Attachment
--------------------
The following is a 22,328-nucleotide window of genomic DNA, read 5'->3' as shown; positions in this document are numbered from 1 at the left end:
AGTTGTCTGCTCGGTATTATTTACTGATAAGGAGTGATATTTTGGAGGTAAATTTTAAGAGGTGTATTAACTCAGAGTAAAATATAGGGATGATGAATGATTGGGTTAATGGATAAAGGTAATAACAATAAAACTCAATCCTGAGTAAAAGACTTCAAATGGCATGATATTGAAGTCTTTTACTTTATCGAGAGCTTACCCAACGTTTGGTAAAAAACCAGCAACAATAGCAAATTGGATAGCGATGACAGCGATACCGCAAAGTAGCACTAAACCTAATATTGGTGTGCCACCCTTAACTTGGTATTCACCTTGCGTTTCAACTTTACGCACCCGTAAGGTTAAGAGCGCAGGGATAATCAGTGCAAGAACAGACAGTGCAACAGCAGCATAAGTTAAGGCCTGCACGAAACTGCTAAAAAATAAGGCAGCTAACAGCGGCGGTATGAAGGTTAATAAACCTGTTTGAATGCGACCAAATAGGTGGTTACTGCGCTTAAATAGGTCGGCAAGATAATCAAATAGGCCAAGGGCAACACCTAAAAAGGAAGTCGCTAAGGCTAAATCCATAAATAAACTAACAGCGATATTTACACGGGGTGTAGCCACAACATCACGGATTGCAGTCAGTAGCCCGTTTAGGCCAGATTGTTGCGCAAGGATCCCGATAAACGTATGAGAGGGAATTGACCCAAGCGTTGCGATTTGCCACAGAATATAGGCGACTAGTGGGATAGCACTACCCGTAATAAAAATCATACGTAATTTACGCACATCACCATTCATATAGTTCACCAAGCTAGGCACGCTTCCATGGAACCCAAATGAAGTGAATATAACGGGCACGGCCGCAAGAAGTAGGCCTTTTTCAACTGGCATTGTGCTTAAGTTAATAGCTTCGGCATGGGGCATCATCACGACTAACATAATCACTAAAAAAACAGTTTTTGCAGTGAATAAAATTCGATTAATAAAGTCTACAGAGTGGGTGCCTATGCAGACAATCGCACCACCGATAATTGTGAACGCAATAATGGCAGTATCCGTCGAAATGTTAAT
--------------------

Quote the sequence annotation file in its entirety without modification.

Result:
The following is a 22,328-nucleotide window of genomic DNA, read 5'->3' as shown; positions in this document are numbered from 1 at the left end:
AGTTGTCTGCTCGGTATTATTTACTGATAAGGAGTGATATTTTGGAGGTAAATTTTAAGAGGTGTATTAACTCAGAGTAAAATATAGGGATGATGAATGATTGGGTTAATGGATAAAGGTAATAACAATAAAACTCAATCCTGAGTAAAAGACTTCAAATGGCATGATATTGAAGTCTTTTACTTTATCGAGAGCTTACCCAACGTTTGGTAAAAAACCAGCAACAATAGCAAATTGGATAGCGATGACAGCGATACCGCAAAGTAGCACTAAACCTAATATTGGTGTGCCACCCTTAACTTGGTATTCACCTTGCGTTTCAACTTTACGCACCCGTAAGGTTAAGAGCGCAGGGATAATCAGTGCAAGAACAGACAGTGCAACAGCAGCATAAGTTAAGGCCTGCACGAAACTGCTAAAAAATAAGGCAGCTAACAGCGGCGGTATGAAGGTTAATAAACCTGTTTGAATGCGACCAAATAGGTGGTTACTGCGCTTAAATAGGTCGGCAAGATAATCAAATAGGCCAAGGGCAACACCTAAAAAGGAAGTCGCTAAGGCTAAATCCATAAATAAACTAACAGCGATATTTACACGGGGTGTAGCCACAACATCACGGATTGCAGTCAGTAGCCCGTTTAGGCCAGATTGTTGCGCAAGGATCCCGATAAACGTATGAGAGGGAATTGACCCAAGCGTTGCGATTTGCCACAGAATATAGGCGACTAGTGGGATAGCACTACCCGTAATAAAAATCATACGTAATTTACGCACATCACCATTCATATAGTTCACCAAGCTAGGCACGCTTCCATGGAACCCAAATGAAGTGAATATAACGGGCACGGCCGCAAGAAGTAGGCCTTTTTCAACTGGCATTGTGCTTAAGTTAATAGCTTCGGCATGGGGCATCATCACGACTAACATAATCACTAAAAAAACAGTTTTTGCAGTGAATAAAATTCGATTAATAAAGTCTACAGAGTGGGTGCCTATGCAGACAATCGCACCACCGATAATTGTGAACGCAATAATGGCAGTATCCGTCGAAATGTTAAT